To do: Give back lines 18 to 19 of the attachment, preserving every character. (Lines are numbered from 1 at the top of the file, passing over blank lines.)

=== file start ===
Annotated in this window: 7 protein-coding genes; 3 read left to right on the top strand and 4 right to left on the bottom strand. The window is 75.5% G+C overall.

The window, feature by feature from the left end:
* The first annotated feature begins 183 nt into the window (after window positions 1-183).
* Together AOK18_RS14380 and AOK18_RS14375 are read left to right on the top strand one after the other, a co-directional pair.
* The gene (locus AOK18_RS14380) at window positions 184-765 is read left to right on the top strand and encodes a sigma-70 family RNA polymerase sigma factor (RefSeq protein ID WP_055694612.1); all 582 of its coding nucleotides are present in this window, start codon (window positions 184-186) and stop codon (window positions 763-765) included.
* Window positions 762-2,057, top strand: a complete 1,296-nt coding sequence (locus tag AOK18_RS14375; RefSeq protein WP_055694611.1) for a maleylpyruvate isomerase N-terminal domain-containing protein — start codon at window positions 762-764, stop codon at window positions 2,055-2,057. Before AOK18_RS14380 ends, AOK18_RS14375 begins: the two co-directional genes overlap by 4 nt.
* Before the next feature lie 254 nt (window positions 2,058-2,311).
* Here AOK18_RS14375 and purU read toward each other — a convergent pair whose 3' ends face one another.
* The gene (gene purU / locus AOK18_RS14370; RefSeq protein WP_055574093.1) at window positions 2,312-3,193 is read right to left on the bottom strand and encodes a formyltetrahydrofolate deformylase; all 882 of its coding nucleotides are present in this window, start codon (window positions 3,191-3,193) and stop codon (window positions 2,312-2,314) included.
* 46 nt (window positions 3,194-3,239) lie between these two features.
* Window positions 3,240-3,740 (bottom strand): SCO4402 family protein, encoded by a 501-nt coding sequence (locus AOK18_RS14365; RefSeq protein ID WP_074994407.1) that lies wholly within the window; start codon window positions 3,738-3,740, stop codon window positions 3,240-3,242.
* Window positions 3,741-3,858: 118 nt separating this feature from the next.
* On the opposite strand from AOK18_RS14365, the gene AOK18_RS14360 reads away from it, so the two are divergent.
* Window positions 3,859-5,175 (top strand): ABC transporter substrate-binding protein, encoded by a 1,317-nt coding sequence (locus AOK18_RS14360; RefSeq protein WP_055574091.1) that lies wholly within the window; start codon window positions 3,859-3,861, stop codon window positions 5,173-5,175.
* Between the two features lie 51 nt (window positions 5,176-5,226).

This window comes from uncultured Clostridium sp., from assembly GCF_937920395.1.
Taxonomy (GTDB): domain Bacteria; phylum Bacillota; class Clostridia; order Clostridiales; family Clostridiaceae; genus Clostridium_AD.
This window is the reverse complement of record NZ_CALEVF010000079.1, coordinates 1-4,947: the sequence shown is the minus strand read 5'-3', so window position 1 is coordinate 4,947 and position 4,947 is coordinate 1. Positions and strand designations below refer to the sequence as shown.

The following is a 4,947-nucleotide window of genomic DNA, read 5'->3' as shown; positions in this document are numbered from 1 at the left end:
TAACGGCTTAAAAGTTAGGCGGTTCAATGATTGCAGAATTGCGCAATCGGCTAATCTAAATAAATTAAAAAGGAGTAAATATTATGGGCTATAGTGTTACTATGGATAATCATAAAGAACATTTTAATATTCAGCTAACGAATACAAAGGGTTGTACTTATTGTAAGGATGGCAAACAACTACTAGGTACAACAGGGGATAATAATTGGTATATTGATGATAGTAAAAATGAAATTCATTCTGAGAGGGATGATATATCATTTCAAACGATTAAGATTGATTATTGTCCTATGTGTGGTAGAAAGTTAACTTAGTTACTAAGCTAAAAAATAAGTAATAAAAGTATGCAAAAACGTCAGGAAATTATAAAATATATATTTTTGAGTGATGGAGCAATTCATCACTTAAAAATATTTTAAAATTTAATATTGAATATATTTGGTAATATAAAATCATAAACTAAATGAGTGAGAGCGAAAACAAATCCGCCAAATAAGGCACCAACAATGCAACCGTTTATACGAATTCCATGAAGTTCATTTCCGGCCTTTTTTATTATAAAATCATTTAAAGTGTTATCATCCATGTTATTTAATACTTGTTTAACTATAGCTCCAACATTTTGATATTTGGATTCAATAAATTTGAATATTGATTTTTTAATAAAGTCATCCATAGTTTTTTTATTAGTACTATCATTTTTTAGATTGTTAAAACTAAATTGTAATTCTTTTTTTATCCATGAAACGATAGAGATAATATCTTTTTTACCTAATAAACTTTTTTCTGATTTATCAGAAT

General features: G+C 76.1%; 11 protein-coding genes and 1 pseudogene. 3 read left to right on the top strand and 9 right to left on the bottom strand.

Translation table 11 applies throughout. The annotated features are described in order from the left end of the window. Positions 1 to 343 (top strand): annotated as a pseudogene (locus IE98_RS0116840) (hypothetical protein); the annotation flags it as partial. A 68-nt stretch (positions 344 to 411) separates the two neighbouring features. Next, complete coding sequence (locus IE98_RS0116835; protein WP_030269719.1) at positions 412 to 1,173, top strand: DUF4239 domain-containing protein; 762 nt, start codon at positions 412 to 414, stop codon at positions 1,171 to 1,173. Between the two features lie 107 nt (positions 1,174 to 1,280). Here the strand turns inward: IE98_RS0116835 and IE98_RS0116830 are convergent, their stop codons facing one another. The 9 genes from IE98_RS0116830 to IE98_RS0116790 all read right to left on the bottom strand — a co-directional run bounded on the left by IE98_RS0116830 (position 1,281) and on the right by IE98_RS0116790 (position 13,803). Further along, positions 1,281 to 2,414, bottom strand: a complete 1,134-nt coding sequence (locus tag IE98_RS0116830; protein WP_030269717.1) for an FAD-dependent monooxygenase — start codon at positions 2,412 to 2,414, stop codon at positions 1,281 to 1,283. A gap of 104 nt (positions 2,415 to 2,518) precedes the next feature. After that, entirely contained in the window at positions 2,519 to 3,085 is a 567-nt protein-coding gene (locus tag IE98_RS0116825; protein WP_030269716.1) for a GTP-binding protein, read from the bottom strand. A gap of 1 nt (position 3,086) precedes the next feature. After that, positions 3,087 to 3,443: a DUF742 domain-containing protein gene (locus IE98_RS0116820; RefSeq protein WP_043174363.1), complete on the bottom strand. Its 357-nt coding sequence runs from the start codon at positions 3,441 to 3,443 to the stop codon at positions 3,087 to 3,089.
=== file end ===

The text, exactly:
This window is the reverse complement of record NZ_CALEVF010000079.1, coordinates 1-4,947: the sequence shown is the minus strand read 5'-3', so window position 1 is coordinate 4,947 and position 4,947 is coordinate 1. Positions and strand designations below refer to the sequence as shown.

The following is a 4,947-nucleotide window of genomic DNA, read 5'->3' as shown; positions in this document are numbered from 1 at the left end: